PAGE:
Blockbuster Video has nothing to worry about even if the Seitz’s language stays in the bill. However, public libraries have a lot to worry about. It is well known in legislative circles that when “permissive” language is placed into law, failure to follow the legislative lead will be used as fodder when the budget cycle comes around the next time.
Why don’t libraries charge for videos? I was at a recent state-wide meeting of librarians. I heard them trade a long list of financial and practical reasons, such as, libraries would have to spend money on more sophisticated cash registers to calculate sales tax and perhaps they’ll need to start paying the new “CAT” tax when enacted. One librarian noted that rental income at libraries that charge rental fees is less than overdue fine revenues at libraries that lend them for free. Some suggest that renting non-print media would violate
But it is the threat to the core definition of the free public library and the values librarians uphold that dominated our discussions. Surely, public libraries respond to popular demand, but they also maintain a balance taking into consideration more than just what “sells” today. Public libraries welcome all, not just those who can pay.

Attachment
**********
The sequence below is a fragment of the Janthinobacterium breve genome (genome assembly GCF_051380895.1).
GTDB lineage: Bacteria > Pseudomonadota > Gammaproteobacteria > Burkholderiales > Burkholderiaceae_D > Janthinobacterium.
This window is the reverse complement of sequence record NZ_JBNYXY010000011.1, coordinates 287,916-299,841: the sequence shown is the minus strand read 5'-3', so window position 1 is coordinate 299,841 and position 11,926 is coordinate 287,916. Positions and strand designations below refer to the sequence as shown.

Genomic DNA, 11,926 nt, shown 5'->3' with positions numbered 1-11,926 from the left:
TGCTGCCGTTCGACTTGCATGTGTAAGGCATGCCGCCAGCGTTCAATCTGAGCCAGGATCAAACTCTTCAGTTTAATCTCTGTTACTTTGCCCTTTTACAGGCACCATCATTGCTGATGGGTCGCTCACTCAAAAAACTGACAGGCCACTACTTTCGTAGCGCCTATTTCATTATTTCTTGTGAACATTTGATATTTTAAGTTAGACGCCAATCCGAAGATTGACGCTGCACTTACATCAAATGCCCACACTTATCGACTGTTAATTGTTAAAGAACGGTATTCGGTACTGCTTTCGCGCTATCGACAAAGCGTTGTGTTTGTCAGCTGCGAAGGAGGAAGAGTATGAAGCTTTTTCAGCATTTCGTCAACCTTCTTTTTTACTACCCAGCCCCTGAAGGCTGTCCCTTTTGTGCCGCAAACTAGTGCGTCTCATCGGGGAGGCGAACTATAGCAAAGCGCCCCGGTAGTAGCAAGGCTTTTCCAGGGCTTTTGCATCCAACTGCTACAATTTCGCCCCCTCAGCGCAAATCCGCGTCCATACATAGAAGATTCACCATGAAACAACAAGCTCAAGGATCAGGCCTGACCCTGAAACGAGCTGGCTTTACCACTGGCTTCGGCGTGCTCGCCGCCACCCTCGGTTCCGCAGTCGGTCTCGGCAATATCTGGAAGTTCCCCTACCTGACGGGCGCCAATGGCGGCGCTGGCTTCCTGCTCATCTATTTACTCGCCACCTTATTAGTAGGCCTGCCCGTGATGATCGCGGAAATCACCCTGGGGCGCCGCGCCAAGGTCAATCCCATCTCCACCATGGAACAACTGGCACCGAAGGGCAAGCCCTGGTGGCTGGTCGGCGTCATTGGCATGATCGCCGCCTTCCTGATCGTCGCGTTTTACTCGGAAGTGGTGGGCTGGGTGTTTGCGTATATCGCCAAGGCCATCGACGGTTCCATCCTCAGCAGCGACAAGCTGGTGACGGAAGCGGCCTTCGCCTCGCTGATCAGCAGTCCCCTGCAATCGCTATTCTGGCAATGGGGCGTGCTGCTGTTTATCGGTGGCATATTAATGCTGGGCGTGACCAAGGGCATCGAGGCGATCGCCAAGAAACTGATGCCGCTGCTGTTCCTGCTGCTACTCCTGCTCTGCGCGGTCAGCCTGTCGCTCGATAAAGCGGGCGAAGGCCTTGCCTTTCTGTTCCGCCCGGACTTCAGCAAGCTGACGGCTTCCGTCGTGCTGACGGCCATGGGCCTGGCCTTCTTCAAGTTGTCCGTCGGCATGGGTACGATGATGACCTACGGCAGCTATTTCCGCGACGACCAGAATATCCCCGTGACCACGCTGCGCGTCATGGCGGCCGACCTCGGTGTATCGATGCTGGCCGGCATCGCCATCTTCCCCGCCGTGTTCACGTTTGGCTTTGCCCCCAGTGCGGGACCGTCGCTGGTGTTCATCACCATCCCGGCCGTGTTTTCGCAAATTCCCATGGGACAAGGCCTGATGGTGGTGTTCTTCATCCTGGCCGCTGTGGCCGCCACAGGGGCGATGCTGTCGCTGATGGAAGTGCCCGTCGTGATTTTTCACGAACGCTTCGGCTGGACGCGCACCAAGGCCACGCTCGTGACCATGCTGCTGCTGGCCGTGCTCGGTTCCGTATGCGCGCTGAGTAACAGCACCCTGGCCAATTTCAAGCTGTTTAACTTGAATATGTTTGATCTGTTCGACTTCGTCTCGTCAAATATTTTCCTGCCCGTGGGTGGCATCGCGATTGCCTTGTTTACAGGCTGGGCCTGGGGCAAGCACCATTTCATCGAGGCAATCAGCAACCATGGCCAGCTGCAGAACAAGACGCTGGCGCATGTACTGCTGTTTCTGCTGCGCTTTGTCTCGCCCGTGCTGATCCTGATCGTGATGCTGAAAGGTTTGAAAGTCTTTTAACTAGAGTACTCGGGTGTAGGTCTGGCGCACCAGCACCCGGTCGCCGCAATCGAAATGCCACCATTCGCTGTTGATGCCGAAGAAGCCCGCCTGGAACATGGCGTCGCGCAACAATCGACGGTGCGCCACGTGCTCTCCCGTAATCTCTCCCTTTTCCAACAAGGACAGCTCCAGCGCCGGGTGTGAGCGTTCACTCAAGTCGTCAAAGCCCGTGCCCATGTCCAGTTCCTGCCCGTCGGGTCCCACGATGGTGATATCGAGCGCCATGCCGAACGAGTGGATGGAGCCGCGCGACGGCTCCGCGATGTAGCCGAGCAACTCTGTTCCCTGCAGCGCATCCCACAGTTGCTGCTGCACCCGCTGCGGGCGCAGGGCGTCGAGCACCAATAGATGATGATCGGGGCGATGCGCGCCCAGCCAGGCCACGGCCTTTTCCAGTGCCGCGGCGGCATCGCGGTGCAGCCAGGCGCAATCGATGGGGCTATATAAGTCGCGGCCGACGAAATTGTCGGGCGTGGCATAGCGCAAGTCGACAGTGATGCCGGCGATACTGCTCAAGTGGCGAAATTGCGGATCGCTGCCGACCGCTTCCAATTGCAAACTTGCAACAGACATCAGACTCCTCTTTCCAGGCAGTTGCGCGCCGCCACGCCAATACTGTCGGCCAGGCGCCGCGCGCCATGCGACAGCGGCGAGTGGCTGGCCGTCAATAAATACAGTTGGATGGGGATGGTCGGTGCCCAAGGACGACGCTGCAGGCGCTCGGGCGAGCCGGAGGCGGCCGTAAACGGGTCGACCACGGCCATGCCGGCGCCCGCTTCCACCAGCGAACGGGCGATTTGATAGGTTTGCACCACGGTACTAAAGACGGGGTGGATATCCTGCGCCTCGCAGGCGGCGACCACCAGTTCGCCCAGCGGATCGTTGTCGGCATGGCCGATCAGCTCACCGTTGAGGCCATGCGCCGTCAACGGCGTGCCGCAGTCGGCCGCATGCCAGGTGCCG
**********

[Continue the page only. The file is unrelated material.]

Libraries can’t make up for the additional cuts with rental income. But if they wanted to try, they wouldn’t by be buying children’s videos and self-help or foreign languages instructions series. Would voters support library levies if they are seen as a profit making operation? Would patrons question the motivations of their librarian when a video is recommended to them? I heard stirring defenses of the free public library.
But it is the comments we’ve received from patrons that steel my conviction that public libraries must remain free. Hundred’s of library patrons have logged messages at our web site recently expressing their opinions about the current budget. Many have written eloquent and forceful commentary, such as the following message written by Shirley from